Budgeting Your Time

Budgeting Your Time

Rob Einaudi writes for www.ework.com – a Ms.Money partner.

Working freelance gives you a lot of flexibility that you don’t have in the average 9-to-5 job. As a freelancer, you can work when you want to work and you don’t have to worry about the daily commute. However, for someone making the transition from working in an office to freelancing at home, this freedom can come with a few pitfalls. In order to make the most out of eWorking, you must learn to budget your time.

Get Your Priorities Straight

Freelancers tend to be independent-minded people with other interests outside of work. Maybe you are working on a screenplay, training for a triathlon, or you want to spend more time with your family. Take the time to list your priorities. This will help you plan how to balance your work with your other interests.

Organize Your Day

Next, determine what time of day you work at your best. Are you a morning person or a night owl? Some people like to get the day’s work over early. Without a commute, you can literally start working the moment you roll out of bed. If you are at your desk with a cup of coffee by 7 or 8 a.m., you may be done with your workday by the early afternoon. Then again, some people like to take care of their personal business early in the day. So go for a bike ride or do your Tai Chi in the morning, but set a time that you MUST be at your desk. Another option is to break your workday in two, and take a two- or three- or five-hour break in the middle.

Roll With the Punches

Of course, freelance work tends to come in fits and starts. You should to be ready to work long hours when necessary. Remember, your clients judge you by the quality of your work and by your ability to meet deadlines, so delivering your work on time should always be a top priority. Be conservative in your estimates of how long it will take you to complete an assignment, and be sure you manage your client’s expectations along the way. Realize that your work may also be affected by other people’s schedules or time zones, and be ready to adjust your schedule accordingly.

Juggling Assignments

At any given time, you might have one or more long-term contracts and several short-term assignments. You need to prioritize your tasks. Use a personal organizer to schedule your tasks and appointments every day for two or more weeks in advance. You should know what you are doing when you wake up in the morning and how to pace yourself for the week. Doing so will help you avoid those stressful late nights at the end of the project.

Minimize Distractions

While many people find that they can get more done at home than they can at the office, working at home offers plenty of distractions. The dog needs to be walked, Judge Judy is on TV, the laundry is piling up, and friends always seem more inclined to call when they know you’re not at the office. Be careful, the day can get away from you. The best way to avoid distractions is to identify them: if personal phone calls are a problem, get a second phone line for business use and turn off the ringer on your personal line. If it’s the TV, cancel the cable service or lock the remote control in a drawer. Of course you should still walk your dog: use it as a much-needed break.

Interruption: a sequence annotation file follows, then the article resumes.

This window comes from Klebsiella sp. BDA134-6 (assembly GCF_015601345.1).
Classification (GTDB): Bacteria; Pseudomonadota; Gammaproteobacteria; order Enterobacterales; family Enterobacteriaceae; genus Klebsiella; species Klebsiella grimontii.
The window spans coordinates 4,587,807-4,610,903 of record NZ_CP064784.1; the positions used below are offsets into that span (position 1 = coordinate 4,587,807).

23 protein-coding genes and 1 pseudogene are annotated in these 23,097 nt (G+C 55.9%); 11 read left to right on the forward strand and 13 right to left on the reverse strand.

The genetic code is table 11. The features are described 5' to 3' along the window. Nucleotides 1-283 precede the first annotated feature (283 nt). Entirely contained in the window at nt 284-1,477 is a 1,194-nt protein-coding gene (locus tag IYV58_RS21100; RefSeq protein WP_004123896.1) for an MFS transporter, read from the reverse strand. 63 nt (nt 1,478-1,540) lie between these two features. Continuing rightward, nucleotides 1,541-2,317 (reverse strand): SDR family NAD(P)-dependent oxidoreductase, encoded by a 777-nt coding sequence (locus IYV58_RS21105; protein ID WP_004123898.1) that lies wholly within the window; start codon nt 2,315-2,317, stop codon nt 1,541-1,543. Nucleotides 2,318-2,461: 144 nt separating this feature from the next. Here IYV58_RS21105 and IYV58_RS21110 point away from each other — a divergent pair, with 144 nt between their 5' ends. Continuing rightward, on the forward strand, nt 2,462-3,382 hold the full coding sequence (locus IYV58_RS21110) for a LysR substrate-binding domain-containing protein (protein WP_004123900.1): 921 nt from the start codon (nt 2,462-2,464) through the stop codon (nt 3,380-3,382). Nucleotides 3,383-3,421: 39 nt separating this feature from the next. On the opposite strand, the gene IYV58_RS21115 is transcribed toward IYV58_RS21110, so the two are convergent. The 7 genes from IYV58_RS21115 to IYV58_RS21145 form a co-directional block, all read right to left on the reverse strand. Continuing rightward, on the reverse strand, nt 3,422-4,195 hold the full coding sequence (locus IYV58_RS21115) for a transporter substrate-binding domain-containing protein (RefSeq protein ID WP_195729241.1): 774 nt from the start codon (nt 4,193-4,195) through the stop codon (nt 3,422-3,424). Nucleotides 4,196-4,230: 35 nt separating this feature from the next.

The Right Mindset

Short story writer John Cheever used to get dressed in a suit and tie every morning before he started his writing–it helped him get into the proper mindset. This may seem a bit extreme, but you should find something similar, like maybe a work-mode baseball cap or special eWorking slippers. You should also set up a good workspace. The laptop on the coffee table might work for some people, but having a dedicated office space is probably the best bet to help you stay focused and organized.

Utilize Your Down Time

Remember to build in some time to look for new work. If you get too focused on finishing an assignment, you may find yourself temporarily out of work when you are done. But you should also be ready to make the most of your down time when it becomes available. Have you been daydreaming of a trip to France or a drive through the wine country? Write up a mock itinerary, so when that free time pops up, you can be on your way with minimal hassle.

The Lost Weekend

You probably didn’t get into freelancing so you could work seven days a week. If you find yourself working every day or if you feel like you are always working, you need to re-assess your priorities and re-examine your work schedule. The best way to protect your free time is to protect your work time. With a little planning and some discipline, you could become the envy of your 9-to-5 friends.